anatomy. It is smoothly contoured over the tongue, giving even pressure
and shifting the emphasis away from the outer edges where the horse
is more sensitive, encouraging contact and response. The single
jointed bit shoots forward in the mouth, shortening up, creating
an acute angle (nutcracker), hitting the outer edges of the bars
and excessively squeezing the outer edges of the tongue, thus creating
the possibility of palate interference which will not encourage
a true contact or outline.
THE WATERFORD MOUTHPIECE:
The shape of the Neue Schule waterford differs from the conventional
- it is slightly slimmer and it is not as spherical a shape but
more of a smooth barrel incorporating a slight rise in the centre
of each link. Sometimes people look at the waterford and have a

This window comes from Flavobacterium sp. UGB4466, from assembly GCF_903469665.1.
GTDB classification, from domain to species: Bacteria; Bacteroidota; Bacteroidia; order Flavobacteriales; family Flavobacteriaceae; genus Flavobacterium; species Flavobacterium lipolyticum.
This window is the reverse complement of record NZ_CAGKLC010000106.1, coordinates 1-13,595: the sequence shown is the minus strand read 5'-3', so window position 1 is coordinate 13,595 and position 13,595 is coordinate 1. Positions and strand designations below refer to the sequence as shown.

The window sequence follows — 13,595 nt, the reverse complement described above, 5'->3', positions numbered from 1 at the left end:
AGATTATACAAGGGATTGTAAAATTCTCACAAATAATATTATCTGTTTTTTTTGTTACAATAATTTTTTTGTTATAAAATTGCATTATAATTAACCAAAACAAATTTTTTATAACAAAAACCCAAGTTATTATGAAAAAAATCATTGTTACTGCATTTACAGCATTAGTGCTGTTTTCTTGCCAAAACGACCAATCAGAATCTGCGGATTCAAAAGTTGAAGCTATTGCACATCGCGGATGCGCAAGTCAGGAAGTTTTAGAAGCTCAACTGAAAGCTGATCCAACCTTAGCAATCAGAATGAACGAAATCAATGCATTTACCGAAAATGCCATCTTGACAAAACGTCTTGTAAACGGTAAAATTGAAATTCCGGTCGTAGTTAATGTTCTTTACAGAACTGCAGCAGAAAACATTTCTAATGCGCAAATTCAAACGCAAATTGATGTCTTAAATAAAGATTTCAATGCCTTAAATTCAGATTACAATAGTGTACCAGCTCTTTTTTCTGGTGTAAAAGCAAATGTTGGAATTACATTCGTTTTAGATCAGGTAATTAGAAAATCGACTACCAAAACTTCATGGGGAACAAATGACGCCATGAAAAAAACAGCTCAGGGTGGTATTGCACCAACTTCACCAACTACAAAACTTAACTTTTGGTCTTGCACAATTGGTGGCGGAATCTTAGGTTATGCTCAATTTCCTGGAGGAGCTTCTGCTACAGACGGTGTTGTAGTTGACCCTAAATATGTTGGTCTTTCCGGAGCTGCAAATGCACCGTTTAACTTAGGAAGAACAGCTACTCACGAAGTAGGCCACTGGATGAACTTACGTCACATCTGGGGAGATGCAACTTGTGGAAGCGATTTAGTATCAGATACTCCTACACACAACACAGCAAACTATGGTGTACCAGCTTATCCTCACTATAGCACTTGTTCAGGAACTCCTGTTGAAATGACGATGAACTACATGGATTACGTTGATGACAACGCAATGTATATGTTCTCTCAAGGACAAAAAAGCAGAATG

problem with it but horses generally do not as it is not rigid in
the mouth but fluid bending in every direction. It therefore usually
suits any type of mouth conformation and is excellent for leaning
as it gives specific pressure across the mouth where the balls are
and also helps tremendously with control. It generally promotes
mouthing and salivation. The waterford is usually worn ¼" -
½" longer than your traditional mouthpiece in order to curl
around the lips and maximize the effect.
THE DEMI ANKY MOUTHPIECE:
Loose Ring 18mm (Unique range of bits made from a warmer softer
metal with a very high copper content and the Neue Schule additive
to maximise on oxidation (Nickel Free). This promotes salivation,
mouthing, acceptance and harmony. All Bits in the Neue Schule range
have high density stainless steal rings. DRESSAGE LEGAL)
The Demi Anky is a very popular Dressage bit. It can be used as
a Snaffle or a Bradoon in conjunction with the Weymouth and usually
encourages a true consistent contact. Although single jointed (and
I do not usually use single jointed bits for my flatwork) it is
curved and shaped very cleverly, giving an even weight bearing surface
across the bars and also forming a long low port over the tongue,